However, now and then comes along a public service ad that appears serious in its endeavour, and holds a degree of promise. Breakthrough Trust, an international human rights organisation, has released one such campaign in India. Themed ‘Bell Bajao’, the ads attempt to solve the problem of domestic violence. There are three commercials on air. In each one, when a neighbour hears conversations and sounds that indicate domestic violence, he/she rings the cad’s doorbell as an excuse to intervene. But instead of taking the offender to task (clearly not a good idea… can be hazardous to the bell-ringer’s health!); the neighbour makes an excuse to strike a conversation. In one commercial, an old man hands over a blank postcard. In another one, the fellow wants to know what the time is. In the third commercial, the neighbour enquires if the electricity is working in the offender’s house.

     Quite obviously, these feeble attempts cannot stop the menace of domestic violence. This is like using Band Aid to heal a brain tumour. But what ‘Bell Bajao’ does is two things: One, to make the offender aware that the neighbour knows about his misdeeds, so he better be careful. This can often work. Many people fear being ostracised by neighbours. And two, the intervention can provide some breathing space to the victim, even save her life, although temporarily. The unsaid thing, of course, is that if the violence does not end, one always has the option to call the cops.
    It’s a good idea. Any public menace that can be dealt with by civilians must always be encouraged. However, for now, three commercials are done. The true test of the campaign will come in the future. If they don’t go all the way, and use a sustained 360-degree carpet-bombing exercise in the media, then the entire venture becomes pointless. This idea must become a movement for it to hope to achieve some success.
    And only when that happens, can we safely assume that this isn’t just another campaign created with Cannes or Goafest in mind.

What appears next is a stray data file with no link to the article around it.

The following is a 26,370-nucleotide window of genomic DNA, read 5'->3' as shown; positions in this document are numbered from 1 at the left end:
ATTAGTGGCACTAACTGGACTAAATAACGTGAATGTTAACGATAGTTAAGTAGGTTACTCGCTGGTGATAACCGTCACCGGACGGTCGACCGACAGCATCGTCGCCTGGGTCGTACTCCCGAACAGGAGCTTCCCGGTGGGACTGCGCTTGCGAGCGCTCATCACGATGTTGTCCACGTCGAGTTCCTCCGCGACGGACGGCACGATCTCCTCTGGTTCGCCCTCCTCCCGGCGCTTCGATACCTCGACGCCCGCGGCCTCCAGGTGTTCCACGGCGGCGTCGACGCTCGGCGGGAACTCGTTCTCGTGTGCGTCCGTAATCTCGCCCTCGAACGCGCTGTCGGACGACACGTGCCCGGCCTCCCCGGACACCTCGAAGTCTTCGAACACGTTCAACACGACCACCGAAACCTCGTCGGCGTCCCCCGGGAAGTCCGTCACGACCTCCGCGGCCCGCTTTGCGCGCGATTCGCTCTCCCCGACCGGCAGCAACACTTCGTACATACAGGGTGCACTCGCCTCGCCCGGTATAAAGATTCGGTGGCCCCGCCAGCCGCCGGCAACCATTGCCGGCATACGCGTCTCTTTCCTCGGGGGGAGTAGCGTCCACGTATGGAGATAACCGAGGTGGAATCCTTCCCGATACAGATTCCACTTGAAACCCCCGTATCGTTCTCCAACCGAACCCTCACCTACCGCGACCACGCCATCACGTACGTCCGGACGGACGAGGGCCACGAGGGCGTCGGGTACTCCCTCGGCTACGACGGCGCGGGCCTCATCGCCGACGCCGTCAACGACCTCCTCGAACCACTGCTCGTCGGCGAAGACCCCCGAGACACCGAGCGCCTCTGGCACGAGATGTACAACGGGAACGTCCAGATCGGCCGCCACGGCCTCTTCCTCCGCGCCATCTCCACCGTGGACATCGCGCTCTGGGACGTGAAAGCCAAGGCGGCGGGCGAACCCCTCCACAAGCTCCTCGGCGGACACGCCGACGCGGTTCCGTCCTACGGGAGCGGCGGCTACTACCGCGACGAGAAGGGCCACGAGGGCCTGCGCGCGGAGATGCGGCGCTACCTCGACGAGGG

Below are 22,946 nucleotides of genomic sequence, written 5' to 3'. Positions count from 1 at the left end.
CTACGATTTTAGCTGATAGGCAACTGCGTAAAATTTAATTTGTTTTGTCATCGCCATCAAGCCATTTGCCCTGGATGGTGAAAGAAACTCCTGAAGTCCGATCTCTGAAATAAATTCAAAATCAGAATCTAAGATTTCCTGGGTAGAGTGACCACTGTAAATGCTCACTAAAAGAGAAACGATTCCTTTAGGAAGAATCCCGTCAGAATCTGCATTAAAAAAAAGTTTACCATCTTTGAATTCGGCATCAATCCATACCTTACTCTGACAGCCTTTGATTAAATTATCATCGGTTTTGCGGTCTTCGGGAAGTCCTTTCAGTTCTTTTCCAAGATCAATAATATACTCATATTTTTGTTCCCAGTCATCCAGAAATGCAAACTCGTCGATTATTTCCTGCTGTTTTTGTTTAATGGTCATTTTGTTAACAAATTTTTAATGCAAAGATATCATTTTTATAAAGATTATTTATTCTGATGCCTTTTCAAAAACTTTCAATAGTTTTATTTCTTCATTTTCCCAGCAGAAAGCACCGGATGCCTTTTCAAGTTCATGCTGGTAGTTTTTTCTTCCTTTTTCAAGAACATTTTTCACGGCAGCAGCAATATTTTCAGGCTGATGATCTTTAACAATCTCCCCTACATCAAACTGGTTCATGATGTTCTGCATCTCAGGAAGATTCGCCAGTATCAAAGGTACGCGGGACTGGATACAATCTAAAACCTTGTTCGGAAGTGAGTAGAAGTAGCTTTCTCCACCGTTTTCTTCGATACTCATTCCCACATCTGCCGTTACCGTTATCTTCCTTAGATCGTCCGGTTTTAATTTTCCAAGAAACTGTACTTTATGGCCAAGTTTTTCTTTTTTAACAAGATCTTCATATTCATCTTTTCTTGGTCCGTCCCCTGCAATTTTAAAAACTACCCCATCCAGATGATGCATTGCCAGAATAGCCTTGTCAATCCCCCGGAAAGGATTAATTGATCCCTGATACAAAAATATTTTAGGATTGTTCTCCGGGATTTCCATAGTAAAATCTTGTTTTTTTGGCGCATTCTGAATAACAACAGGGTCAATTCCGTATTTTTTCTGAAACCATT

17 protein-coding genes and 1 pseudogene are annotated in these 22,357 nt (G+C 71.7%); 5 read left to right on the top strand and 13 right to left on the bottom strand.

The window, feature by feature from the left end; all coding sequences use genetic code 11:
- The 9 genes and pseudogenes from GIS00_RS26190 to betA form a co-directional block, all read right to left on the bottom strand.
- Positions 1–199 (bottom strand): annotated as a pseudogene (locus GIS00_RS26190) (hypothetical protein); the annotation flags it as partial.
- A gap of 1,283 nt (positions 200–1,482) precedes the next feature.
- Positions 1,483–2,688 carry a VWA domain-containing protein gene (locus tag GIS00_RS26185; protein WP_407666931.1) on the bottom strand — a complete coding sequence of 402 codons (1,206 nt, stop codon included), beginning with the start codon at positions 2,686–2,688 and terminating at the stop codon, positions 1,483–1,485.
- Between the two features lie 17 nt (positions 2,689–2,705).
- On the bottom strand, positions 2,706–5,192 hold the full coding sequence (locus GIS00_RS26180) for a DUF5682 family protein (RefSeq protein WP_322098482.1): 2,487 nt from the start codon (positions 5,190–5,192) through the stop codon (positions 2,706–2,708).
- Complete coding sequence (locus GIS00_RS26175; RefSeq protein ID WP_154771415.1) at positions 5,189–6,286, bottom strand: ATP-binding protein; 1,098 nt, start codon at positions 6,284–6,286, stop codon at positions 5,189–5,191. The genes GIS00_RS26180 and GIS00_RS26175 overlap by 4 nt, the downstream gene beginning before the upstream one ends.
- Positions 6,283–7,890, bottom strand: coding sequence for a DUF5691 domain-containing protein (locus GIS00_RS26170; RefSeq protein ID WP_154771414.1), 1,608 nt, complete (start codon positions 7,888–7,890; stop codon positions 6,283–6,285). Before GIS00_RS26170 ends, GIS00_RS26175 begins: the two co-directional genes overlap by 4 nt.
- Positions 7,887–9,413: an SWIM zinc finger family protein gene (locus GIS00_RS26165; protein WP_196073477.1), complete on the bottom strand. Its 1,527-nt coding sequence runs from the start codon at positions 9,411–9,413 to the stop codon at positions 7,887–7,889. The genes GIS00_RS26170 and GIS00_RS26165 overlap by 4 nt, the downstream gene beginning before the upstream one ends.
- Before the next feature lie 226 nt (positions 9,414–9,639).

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    Auto makers end fiscal on upbeat note

    The stimulus package, low rates of finance, new model launches and aggressive marketing by various players have been critical drivers of growth in the last fiscal

    The country's major automakers like Maruti Suzuki, Hyundai and Hero Honda, have reported robust monthly sales in March, despite price hikes following increase in excise duty, helping 2009-10 end on a strong note, reports PTI.

    Continuing with the push that it had got from the stimulus packages, low interest rates and new model launches, car sales carried forward growth momentum in March that the industry had witnessed in the whole of the fiscal 2009-10.

    According to industry players, consumers' attempt to beat another round of possible price hikes due new emission norms effective from April also helped boost sales.

    Led by market leader Maruti Suzuki, carmakers have also registered healthy jumps for the fiscal.

    Maruti Suzuki India crossed the 10-lakh sales mark in a single year, the first by any Indian carmaker.

    Commenting on the good growth, Ernst & Young national leader (Automotive Sector) Rakesh Batra told PTI, “We have seen the growth momentum continue in March 2010 and can estimate the passenger vehicle industry to end the fiscal with a healthy growth of over 25%.”